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Satirical painting of Park Geun-hye causes a row

Normally I try to keep my coverage of Korean politics somewhat high-brow, but this painting is just too good not to share. No need to describe it — the picture is literally worth a thousand words here:

The painting, by artist Hong Seong-dam, is titled: “Golden Time – Dr. Choi In-hyeok salutes his newborn excellency”. The painting is on display at the Peace Museum in Jongno, as a part of the installation titled Portraits of Yushin. (You can check out other arts in the installation on the Peace Museum’s website.)

Obviously, Park’s camp is not (ahem) a happy camper for this. The camp issued a statement that called the painting a “reckless negative campaign with the election being only 30 days away.” The statement also said: “The painting, realistically depicting as if candidate Park is giving birth, does not only demean women but cause many citizens to feel ashamed.  . . . Art must remain art, and if it is out of the art’s realm if it becomes a tool of political propaganda. This is reminiscent of Goebbels of the Nazis.”

More reminiscent of Park Chung-hee of South Korea, actually.

  • http://askakorean.blogspot.com thekorean

    Bonus point – if you don’t want a satirical painting where your ilk seems to be saluting a baby, maybe you shouldn’t have a huge birthday celebration for a murderous dictator in which you call him “half-man, half-god of a leader.” http://news.hankooki.com/lpage/politics/201211/h20121119173353129750.htm

  • madar

    Seriously, you are backing the child of an ex-dictator to become the president and you expect this not to be an issue?

  • http://www.xanga.com/wangkon936 WangKon936

    Hummm… I thought Koreans didn’t get satire.

  • CactusMcHarris

    TK,

    That’s some different Korea than I was in, that’s for sure. I like the balls of it and the message, too.

  • http://pawikoreapics.blogspot.com/ pawikirogii 石鵝

    ‘I thought Koreans didn’t get satire.’

    took the thought right out of my head. this pic is disgusting and disrespectful. pak chong hee made korea what it is today so the painter should be thankful he has the time for such frivolities. he should hope lady pak doesn’t become president but too bad for him, it seems she will be.

  • http://populargusts.blogspot.com/ bulgasari

    They talk as if the Nazis were bad or something. Perhaps a non-apology of the sort that the cosmetics company Coreana didn’t issue a few years ago will serve…

  • http://www.zenkimchi.com/FoodJournal ZenKimchi

    You need a new tag for some of your posts–NSFL (Not Safe For Lunch)

  • http://rjkoehler.com Robert Koehler

    I take it you’re saving the summit transcript for me?

  • http://askakorean.blogspot.com thekorean

    @8, as I said, I like to keep my politics coverage high-brow — which automatically excludes Cho Gab-je in most circumstances. Take it away, and I will be sure to pump in some venom ;)

  • dinkus maximus

    That would look great in my living room.

  • http://adamsawry.wordpress.com Adams-awry

    @2

    The soul that sinneth, it shall die. The son shall not bear the iniquity of the father, neither shall the father bear the iniquity of the son: the righteousness of the righteous shall be upon him, and the wickedness of the wicked shall be upon him.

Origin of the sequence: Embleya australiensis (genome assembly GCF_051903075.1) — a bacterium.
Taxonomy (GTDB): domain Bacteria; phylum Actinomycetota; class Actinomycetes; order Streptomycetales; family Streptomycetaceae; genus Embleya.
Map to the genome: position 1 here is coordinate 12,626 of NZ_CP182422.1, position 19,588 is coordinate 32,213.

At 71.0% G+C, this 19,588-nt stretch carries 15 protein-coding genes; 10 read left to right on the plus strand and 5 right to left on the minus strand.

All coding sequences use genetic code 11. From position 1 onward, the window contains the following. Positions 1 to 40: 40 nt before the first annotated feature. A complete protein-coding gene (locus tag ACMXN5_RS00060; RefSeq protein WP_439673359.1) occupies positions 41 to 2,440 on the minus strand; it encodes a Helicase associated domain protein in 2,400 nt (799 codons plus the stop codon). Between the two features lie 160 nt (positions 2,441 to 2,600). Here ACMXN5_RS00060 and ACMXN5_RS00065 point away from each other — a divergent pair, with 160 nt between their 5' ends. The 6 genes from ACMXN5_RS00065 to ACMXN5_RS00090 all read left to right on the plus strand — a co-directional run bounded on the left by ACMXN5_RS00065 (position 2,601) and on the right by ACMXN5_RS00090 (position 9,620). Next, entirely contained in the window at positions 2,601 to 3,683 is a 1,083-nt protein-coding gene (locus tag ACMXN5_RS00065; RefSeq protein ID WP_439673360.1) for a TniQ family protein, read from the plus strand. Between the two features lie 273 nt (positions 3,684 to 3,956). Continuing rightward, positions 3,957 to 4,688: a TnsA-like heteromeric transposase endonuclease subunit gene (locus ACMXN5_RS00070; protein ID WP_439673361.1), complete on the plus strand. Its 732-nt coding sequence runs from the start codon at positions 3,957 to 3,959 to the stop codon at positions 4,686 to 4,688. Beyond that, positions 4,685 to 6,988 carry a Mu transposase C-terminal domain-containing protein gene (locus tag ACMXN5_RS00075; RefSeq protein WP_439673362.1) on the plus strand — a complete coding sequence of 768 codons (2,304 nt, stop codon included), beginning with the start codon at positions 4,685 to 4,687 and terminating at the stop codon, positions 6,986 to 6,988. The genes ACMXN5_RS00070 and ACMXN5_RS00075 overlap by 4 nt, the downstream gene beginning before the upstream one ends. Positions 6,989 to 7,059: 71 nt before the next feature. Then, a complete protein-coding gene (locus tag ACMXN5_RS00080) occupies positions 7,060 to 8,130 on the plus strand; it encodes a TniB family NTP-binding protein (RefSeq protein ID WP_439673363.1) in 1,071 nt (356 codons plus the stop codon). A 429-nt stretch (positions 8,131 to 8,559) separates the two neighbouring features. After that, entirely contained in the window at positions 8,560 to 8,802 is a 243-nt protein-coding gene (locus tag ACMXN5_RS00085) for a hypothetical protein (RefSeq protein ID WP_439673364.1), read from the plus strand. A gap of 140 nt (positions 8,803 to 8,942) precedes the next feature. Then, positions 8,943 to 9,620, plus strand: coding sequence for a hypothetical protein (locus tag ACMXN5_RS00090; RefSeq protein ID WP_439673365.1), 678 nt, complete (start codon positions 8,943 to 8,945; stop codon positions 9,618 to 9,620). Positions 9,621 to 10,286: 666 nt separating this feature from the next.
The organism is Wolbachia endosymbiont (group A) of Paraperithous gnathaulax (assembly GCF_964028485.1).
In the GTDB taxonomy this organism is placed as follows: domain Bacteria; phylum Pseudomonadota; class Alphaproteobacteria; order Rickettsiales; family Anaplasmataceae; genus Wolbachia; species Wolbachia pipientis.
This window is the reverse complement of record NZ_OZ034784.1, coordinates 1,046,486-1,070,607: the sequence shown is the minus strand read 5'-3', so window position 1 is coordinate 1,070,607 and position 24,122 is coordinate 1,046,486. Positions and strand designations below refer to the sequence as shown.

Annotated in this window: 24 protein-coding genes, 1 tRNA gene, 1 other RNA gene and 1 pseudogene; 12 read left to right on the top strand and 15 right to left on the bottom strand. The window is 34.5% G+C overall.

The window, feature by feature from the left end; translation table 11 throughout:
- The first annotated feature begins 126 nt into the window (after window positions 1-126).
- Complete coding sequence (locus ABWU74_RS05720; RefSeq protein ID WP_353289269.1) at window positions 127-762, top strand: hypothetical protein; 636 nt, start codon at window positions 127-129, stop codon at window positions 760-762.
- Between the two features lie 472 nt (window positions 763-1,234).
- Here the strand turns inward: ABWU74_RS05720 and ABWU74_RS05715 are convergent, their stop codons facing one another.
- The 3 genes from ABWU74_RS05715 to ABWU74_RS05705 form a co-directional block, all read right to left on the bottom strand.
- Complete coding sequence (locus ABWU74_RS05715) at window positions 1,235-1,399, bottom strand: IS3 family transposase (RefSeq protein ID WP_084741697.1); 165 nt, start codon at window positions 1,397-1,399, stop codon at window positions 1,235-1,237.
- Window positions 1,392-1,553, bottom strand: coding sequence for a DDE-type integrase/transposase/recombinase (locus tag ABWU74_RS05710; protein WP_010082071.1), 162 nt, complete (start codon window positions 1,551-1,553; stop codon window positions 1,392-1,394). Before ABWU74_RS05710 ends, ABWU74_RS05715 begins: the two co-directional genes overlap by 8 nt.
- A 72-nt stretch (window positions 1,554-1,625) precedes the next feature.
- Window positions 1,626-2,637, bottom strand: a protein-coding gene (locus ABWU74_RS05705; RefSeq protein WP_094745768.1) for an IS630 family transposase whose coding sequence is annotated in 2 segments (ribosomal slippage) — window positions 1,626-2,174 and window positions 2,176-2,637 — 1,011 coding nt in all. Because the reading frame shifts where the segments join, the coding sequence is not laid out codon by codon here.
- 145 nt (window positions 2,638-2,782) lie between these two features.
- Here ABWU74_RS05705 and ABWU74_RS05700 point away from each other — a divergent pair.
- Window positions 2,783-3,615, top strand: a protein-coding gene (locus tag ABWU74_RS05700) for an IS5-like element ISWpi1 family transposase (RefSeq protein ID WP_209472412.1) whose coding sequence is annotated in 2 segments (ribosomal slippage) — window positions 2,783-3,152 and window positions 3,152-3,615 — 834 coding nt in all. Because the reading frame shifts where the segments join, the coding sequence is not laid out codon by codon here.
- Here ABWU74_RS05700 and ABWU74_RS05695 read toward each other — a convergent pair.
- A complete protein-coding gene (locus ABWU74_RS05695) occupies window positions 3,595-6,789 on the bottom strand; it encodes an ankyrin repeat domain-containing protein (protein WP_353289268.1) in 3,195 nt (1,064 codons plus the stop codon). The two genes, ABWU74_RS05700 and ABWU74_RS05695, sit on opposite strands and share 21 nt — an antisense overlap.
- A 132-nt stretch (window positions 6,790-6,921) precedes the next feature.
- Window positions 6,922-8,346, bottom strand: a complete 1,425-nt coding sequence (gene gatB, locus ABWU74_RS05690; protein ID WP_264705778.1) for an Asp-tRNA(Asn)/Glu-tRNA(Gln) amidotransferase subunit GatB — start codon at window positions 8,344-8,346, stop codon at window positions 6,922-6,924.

• feld_dog

    Brutal and brilliant satire.
    That such a thing can exist is a sign of the health and robustness of Korean democracy and freedom of speech.

    However, the utter cluenessness of the Park camp statement is both ominous and depressing.

    Korean satire may be healthier than most westerners give it credit for, but there are still many many conservative Koreans who believe that leaders should not be made fun of, never never ever.

  • Yu Bum Suk

    “Hummm… I thought Koreans didn’t get satire.”

    It would seem quite a few of them still don’t, though things certainly seem to be changing for the better.

  • Flyingsword K

    The best reason to support Park is nk hate her.

    But, if they like, the Koreans vote for Comrade No’s successor and go back to giving billions of won the nK for no return.

  • hamel

    Adams-awry: thanks for the Biblical quote.

    If daughter Park were someone who had staked her political capital on being very much her own person, instead of trying to co-opt her father’s legacy, that quote might even apply.

  • http://www.sperwerslog.com Sperwer

    Can’t she reasonably adopt and adapt the positive aspects of PCH’s legacy without being accused of wanting to replicate Yushin lock, stock and barrel?

  • hamel

    I don’t see how that could be the case.

  • http://www.sperwerslog.com Sperwer

    You don’t think she can pick and choose among PCH’s legacy or you don’t think she can do so without being (falsely) accused otherwise?

  • http://askakorean.blogspot.com thekorean

    Can’t she reasonably adopt and adapt the positive aspects of PCH’s legacy without being accused of wanting to replicate Yushin lock, stock and barrel?

    What were the positive aspects of PCH’s legacy?

  • babotaengi

    I wouldn’t know (economic growth? Infrastructure? Dragging S. Korea kicking and screaming out of the dark ages?), but my Gyeongsan inlaws revere him with veritable hero worship.

  • http://pawikoreapics.blogspot.com/ pawikirogii 石鵝

    positive aspects of pjh legacy? how bout eating?

  • hamel

    I think that a certain scholarship fund would pose a significant obstacle to either.

  • hardyandtiny

    why is the painting in two parts?

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